Talk of food and hands, and most people imagine some kind of culinary fornication: fingers kneading lumps of dough or squeezing ripened vegetables. One thinks of the lascivious domestic goddess and her multisensory pleasures, and people, having eaten, wiping their fingers over plates. 

Ruthie Rogers is here to dispel that nonsense: at The River Café, such an approach would likely get you sacked. “The discipline of a professional kitchen means that you’re not supposed to touch the food,” says the co-founder of The River Café, which, though based in London, is considered by many to be the greatest Italian restaurant in the world. “I would never touch a piece of meat,” she shudders. “Or pick up a piece of fish while I was in the kitchen. Unless someone is making a panzanella, which requires the tomatoes to be hand-squeezed, or a certain kind of dressing, or if they’re making bread – which I’ve never really done because it doesn’t interest me – they would only move food around the kitchen using tools.”

The River Café, co-founded by Rogers and Rose Gray in 1987, has been serving dishes from its Thames-side wharf in Hammersmith for more than 30 years. Rogers has spent a career overseeing a dining room that serves up to 180 covers on an average night – “that means lifting around 600 plates”. When asked what she does most often with her hands on duty, she says: “Lifting, arranging, jiggling tables. I’m constantly cleaning surfaces. And I’m always using my hands to wipe.”

“Idle hands make devil’s work,” says Rogers, who enjoys a proverb, and her hands are always busy. Today, however, finds her unusually sedate as she is currently recovering from a fall. Following the doctor’s orders somewhat reluctantly, she is seeing visitors from her bed. I find her at the top of several staircases in the loft space of her Georgian townhouse near Sloane Square. A tiny, diminutive figure stretched out on spotless white linen, Rogers is smoothing a new scarf over her legs. A gift from Heather Ive – a good friend and Jony’s wife – the chunky knit in pink and neon yellow was inspired, according to Heather, by a bowl in The River Café shop.

Ruth Rogers with Jony Ive in the River Café kitchen in 2022
Ruth Rogers with Jony Ive in the River Café kitchen in 2022 © Courtesy of Ruth Rogers

Despite any physical discomfort, Rogers is still her effervescent, social self. In addition to the daily happenings at the restaurant, she is planning who to put on her next podcast (River Cafe Table 4) and finessing edits on an upcoming book. Ruthie’s energy to make things happen is second only to her drive to connect. The podcast, for example, has featured everyone from David Beckham and Jeff Goldblum to Paul McCartney and Nancy Pelosi, and all of them are Rogers’ friends. Most of that comes down to her warmth and humour – not to mention that she’ll keep you fed. And, while she may be a stickler for health and safety in the workplace, watch her for any length of time and you’ll soon see she’s the queen of hugs.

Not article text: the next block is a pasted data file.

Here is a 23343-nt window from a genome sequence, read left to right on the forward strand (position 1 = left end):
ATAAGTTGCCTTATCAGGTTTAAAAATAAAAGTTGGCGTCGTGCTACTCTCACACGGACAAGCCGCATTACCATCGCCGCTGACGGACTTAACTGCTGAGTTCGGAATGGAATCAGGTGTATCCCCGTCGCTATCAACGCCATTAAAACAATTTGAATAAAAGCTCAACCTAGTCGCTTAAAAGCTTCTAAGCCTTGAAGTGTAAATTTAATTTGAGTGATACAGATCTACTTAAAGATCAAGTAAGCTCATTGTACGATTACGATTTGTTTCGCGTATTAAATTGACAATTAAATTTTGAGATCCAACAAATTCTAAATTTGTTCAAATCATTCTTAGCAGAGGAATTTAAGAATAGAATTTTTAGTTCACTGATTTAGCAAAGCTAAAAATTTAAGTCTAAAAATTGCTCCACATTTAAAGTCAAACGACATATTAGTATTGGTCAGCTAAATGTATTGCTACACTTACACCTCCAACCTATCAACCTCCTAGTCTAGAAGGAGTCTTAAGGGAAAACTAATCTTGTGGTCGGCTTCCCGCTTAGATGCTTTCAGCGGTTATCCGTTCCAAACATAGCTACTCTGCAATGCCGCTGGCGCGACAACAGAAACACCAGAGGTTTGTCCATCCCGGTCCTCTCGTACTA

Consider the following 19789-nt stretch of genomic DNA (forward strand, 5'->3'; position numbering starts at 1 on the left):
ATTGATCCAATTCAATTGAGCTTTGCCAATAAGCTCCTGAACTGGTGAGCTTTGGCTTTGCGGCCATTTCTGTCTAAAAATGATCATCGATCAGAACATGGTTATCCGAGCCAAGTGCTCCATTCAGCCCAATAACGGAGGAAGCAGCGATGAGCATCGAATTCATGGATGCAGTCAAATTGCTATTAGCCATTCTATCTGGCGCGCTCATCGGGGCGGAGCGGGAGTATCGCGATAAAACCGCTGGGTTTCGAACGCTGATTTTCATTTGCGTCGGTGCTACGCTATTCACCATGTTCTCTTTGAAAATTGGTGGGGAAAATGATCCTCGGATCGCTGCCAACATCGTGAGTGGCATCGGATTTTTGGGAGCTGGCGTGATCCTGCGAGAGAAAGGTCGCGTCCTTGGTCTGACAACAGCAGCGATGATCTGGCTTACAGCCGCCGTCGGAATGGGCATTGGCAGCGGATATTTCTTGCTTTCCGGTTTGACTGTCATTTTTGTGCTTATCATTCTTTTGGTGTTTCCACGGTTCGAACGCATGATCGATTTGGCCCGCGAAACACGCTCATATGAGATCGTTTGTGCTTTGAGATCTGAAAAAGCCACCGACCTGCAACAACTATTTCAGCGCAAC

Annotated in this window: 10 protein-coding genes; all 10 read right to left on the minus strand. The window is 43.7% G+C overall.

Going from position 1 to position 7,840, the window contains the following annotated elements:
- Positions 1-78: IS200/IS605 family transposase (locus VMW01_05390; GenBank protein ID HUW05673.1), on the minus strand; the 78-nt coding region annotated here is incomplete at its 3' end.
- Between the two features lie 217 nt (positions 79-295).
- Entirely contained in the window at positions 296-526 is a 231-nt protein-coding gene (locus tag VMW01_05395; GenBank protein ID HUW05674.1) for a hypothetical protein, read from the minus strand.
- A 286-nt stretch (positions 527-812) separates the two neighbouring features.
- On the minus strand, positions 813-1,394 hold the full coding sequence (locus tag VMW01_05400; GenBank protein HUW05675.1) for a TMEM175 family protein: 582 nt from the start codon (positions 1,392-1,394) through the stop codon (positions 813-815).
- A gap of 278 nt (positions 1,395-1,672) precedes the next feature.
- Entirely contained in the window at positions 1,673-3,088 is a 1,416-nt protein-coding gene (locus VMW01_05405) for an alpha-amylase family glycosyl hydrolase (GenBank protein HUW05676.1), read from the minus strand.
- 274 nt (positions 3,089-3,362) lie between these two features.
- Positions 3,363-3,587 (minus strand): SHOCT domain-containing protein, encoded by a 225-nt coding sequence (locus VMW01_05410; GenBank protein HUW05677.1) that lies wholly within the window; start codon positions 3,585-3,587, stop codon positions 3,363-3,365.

“I like a hand as a comfort and a connection,” says Rogers, who describes herself as a “tactile” sort. “I like the safety of hands. I like crossing the street and holding a child’s hand. I like when a baby grips your hand so tight you can hold them up with only the power of their grasp.” She’s probably a bit too handsy, point of fact. “I had to give a talk to The River Café in the wake of #MeToo,” she remembers. “I said that what you think of as a hug might be someone else’s private space.” She pulls a face. “I then told them they’d probably all have to take me to a tribunal, because I’m always hugging everyone.”

On the bookcase beside her are several portraits of her and her late husband, architect Richard Rogers, who died in December 2021. They were married for nearly 50 years and he was a constant presence at the restaurant; the couple sat at the centre of an expansive, intellectual and inclusive social scene. In one image, the couple are pictured at either end of a sofa. They are, very sweetly, holding hands. “Richard and I, whenever we walked, we always walked holding hands,” says Rogers. 

Rogers’ own hands are quite unusual: she has extraordinarily long fingers, and impeccable short, clear-polished nails. Although she has had plenty of burns over the decades, she says she has rarely, if ever, accidentally cut herself at work. “I remember being told as a child that I should play the piano because I have long fingers.” She holds them up for me to inspect. She did play the piano for a spell, “but in high school I was made to play bassoon. Every American high school was like Soviet Russia, in those days, and we all had to learn an instrument. My first choice – the French horn – was taken, so I had to play bassoon.”

Recently, however, those piano ambitions have been rekindled, and she’s taking lessons once again. “The teacher is a great American guy,” says Rogers. “But he’s very strict about the positioning of the hands and how you touch the keys. Everything is in the wrist.”

Another popular idiom, and one just as easily applicable to everything, from wiping surfaces or squeezing lemons to mastering the scales.

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